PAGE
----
It shouldn’t surprise you, then, to hear that I grew up to be a teacher and that one of the favorite parts of my day was reading to my own class after lunch. As I looked out at a sea of young faces , I could tell which ones were also caught up in the story and equally disappointed when we rejoined the present world and turned toward our math lesson.

When my own children were small, I didn’t have a lot of time for writing, so I wrote short stories, poems, or skits—just enough to satisfy my yearning to create. But, I definitely wanted more.

Once I retired, and decided to write in earnest, I found that writing fiction fulfills that inner longing to bring to life characters that others can enjoy. By the power of the written word, they live, breathe, and have a voice. 

And, yes, like most writers, I harbor that secret hope that some day they will live for all to see—on the big screen!

Please write and share how you started your writing journey.

SPECIAL EDITION

FREE.  FREE.  FREE.  FREE.  FREE.  FREE.  FREE 

TOMORROW.  TOMORROW.  TOMORROW

JUNE 11           JUNE 11           JUNE 11           JUNE 11

Not 1           Not 2        But 3 Kindle e-books!!!!

In celebration of the publishing of the fourth book in the Simon Says series, I have scheduled to have the first three books listed as FREE on www.Amazon.com 

For the next three days:  June 11, 12, and 13, download FREE Kindle e-book versions of Simon Says, Truth or Dare, and Tug of War.

And, while you’re shopping, why not purchase the fourth book, Cat’s Cradle?

You’ll love this final book, told largely from six-year-old Mary’s point-of-view. And, as always, thank you in advance for writing reviews!!!!

Face Your Fear of Public Speaking

Self-promotion is the name of the game. Even though we writers may say it is about the message in our writing (which, of course, it is) no one will “get it” if they don’t hear about us.

Blogs, Podcasts, Facebook, Twitter—these are certainly tools to accomplish the same thing. But none of these, alone, will accomplish what “in person”, face-to-face contact will do. Whether it is speaking at a critique group, local writing club or writing conference, our spoken words are powerful ways to connect to others.

Self-confidence  in public speaking is built by years of experience in snatching up speaking opportunities wherever, and whenever, they come along. If we don’t, we may very well be giving up our opportunity to be heard via our writing, also.

We can get over our insecurities and fear of public speaking by building our confidence in doing exactly the very thing we are most afraid of. Push ourselves to our most uncomfortable limit.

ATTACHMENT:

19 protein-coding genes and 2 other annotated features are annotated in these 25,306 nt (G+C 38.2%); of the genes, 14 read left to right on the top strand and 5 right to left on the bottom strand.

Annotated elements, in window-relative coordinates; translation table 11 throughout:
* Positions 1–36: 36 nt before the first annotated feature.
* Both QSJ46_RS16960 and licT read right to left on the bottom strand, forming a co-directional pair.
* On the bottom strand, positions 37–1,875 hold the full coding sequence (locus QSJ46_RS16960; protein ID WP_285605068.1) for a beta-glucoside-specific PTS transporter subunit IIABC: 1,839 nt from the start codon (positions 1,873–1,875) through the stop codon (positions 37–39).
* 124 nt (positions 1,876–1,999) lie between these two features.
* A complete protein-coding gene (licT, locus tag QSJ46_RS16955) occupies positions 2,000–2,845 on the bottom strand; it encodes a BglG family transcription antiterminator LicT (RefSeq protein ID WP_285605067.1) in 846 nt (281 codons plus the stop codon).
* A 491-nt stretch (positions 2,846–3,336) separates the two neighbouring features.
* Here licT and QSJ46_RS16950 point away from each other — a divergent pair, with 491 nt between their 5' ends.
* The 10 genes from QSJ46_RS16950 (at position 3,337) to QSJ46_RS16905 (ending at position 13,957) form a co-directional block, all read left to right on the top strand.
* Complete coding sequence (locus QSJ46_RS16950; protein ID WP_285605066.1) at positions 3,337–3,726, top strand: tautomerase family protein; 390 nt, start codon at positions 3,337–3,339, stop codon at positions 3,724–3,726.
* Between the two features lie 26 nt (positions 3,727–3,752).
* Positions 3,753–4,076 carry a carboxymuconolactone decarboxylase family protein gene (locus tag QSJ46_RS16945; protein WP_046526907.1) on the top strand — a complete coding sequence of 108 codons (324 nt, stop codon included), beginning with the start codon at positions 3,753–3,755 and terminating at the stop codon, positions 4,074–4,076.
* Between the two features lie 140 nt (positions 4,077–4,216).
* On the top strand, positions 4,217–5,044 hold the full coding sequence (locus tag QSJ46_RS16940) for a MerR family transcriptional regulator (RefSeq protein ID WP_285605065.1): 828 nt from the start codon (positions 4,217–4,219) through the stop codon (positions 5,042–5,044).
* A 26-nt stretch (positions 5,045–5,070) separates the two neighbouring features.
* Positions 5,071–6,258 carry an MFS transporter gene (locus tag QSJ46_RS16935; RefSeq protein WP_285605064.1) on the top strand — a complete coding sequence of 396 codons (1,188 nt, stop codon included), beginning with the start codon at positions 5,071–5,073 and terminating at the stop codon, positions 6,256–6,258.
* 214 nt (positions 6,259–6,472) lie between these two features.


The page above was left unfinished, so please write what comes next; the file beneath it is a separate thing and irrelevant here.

The problem is, even while I write these words, I can feel my heart rate escalating. I feel the all-too-familiar hives creeping up toward my neck…. 

You can run, but you can’t hide. You can avoid for years, but if we are honest with ourselves, it can actually feel good to face our fears.

Let’s get out there and do something about it.

There are opportunities to speak at schools, public libraries, even bookstores. We cannot make a difference in the world if we are not able to articulate our message, both in written and spoken speech. 

It’s going to take practice.

We’ve come too far to quit. We have so much to say!

Grab your phone. Dial the number for a public speaking self-help group in your area (Toastmasters may be a good place to start).

Remember:  in order to be a recognized name in the field of writing, one also must be a public speaker!

Cat’s Cradle

My sixth fiction book,Cat’s Cradle, was published this week, so I thought I would share the back cover copy and front cover with you.  It is available now on Amazon in paperback, hardcover, and e-book formats!!!!

Even though it is the fourth book in the Simon Says series, if you read the Prologue, you will be able to understand what is going on. Better yet, read the whole series! Simon Says, Truth or Dare, Tug of War, and Cat’s Cradle.

When Mary learns that Simon—the man who kidnapped her last summer, and now dominates her recurring nightmares—is actually her biological father, her world turns upside down.

She is frustrated and fearful. 

Confused about family relationships. 

Unsure about the permanence of friendships. 

And it comes out in her behavior at school and at home.

Faced with life’s new reality and an uncertain future, will Mary learn to forgive others, accept responsibility for her own actions, and place her faith in her heavenly Father?

It’s a lot for anyone. But she is only six years old!